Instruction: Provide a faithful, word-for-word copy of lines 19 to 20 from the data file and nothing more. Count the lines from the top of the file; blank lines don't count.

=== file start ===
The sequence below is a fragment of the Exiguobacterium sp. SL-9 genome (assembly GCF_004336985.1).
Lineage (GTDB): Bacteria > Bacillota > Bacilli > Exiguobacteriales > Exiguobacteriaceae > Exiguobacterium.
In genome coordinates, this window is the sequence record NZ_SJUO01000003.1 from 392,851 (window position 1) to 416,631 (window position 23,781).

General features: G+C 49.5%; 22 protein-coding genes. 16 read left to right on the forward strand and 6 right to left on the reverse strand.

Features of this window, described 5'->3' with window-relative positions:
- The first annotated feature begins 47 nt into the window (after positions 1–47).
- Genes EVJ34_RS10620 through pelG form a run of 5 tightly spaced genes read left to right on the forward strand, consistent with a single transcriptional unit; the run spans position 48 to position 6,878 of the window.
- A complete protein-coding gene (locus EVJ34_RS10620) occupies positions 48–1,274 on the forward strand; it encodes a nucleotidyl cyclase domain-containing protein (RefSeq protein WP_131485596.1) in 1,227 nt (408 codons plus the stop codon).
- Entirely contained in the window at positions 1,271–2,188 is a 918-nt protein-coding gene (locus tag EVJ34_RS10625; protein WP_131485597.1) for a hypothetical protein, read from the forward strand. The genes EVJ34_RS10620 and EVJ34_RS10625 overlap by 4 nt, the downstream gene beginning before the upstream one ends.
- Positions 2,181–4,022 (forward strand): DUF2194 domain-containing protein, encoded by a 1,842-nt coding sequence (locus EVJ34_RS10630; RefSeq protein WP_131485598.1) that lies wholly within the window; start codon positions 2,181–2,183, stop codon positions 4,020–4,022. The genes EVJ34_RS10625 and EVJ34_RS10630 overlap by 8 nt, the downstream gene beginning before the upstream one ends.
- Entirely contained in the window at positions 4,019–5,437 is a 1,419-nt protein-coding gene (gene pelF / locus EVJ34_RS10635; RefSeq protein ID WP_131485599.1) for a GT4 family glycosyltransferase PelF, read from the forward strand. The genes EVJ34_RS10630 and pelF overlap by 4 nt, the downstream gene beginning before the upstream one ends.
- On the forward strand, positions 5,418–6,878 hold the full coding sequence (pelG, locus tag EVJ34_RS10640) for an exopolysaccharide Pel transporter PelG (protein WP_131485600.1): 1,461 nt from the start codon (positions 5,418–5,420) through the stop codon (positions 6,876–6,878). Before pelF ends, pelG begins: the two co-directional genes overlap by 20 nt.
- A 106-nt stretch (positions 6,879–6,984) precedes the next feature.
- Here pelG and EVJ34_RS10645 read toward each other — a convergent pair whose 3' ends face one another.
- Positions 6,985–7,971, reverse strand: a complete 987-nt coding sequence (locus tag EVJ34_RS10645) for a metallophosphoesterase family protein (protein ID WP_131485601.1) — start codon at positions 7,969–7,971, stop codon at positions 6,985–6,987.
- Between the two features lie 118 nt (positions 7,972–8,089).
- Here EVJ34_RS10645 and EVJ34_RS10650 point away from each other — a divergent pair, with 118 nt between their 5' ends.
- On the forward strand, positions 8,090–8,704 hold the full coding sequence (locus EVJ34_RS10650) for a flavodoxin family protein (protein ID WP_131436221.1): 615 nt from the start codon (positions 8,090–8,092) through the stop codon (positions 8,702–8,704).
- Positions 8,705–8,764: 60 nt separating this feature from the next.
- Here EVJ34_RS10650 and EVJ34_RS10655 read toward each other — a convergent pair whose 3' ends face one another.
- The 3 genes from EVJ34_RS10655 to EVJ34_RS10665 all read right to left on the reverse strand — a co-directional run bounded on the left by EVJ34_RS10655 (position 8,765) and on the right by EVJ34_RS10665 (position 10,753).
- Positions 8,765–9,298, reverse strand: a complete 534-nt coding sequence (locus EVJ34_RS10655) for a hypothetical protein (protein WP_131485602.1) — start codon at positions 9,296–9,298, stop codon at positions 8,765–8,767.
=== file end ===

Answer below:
- Positions 8,705–8,764: 60 nt separating this feature from the next.
- Here EVJ34_RS10650 and EVJ34_RS10655 read toward each other — a convergent pair whose 3' ends face one another.